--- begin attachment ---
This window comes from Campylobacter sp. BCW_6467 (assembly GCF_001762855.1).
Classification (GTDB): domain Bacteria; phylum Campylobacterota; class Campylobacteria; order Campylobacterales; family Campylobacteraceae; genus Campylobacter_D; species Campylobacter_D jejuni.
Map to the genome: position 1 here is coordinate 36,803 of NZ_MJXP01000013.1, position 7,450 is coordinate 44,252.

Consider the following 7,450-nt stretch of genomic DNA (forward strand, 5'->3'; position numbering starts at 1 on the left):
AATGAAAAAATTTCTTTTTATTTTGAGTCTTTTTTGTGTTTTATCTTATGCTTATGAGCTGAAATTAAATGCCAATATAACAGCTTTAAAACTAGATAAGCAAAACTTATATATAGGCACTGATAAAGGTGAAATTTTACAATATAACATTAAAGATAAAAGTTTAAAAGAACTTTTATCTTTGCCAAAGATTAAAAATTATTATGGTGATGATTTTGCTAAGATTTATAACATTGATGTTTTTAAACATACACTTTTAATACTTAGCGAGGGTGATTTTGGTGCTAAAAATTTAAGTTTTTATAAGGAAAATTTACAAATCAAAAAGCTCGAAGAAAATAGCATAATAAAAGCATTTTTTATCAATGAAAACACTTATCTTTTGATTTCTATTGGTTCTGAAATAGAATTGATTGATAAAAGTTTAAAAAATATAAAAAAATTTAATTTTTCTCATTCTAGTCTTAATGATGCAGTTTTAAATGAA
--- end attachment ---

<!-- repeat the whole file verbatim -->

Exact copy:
This window comes from Campylobacter sp. BCW_6467 (assembly GCF_001762855.1).
Classification (GTDB): domain Bacteria; phylum Campylobacterota; class Campylobacteria; order Campylobacterales; family Campylobacteraceae; genus Campylobacter_D; species Campylobacter_D jejuni.
Map to the genome: position 1 here is coordinate 36,803 of NZ_MJXP01000013.1, position 7,450 is coordinate 44,252.

Consider the following 7,450-nt stretch of genomic DNA (forward strand, 5'->3'; position numbering starts at 1 on the left):
AATGAAAAAATTTCTTTTTATTTTGAGTCTTTTTTGTGTTTTATCTTATGCTTATGAGCTGAAATTAAATGCCAATATAACAGCTTTAAAACTAGATAAGCAAAACTTATATATAGGCACTGATAAAGGTGAAATTTTACAATATAACATTAAAGATAAAAGTTTAAAAGAACTTTTATCTTTGCCAAAGATTAAAAATTATTATGGTGATGATTTTGCTAAGATTTATAACATTGATGTTTTTAAACATACACTTTTAATACTTAGCGAGGGTGATTTTGGTGCTAAAAATTTAAGTTTTTATAAGGAAAATTTACAAATCAAAAAGCTCGAAGAAAATAGCATAATAAAAGCATTTTTTATCAATGAAAACACTTATCTTTTGATTTCTATTGGTTCTGAAATAGAATTGATTGATAAAAGTTTAAAAAATATAAAAAAATTTAATTTTTCTCATTCTAGTCTTAATGATGCAGTTTTAAATGAA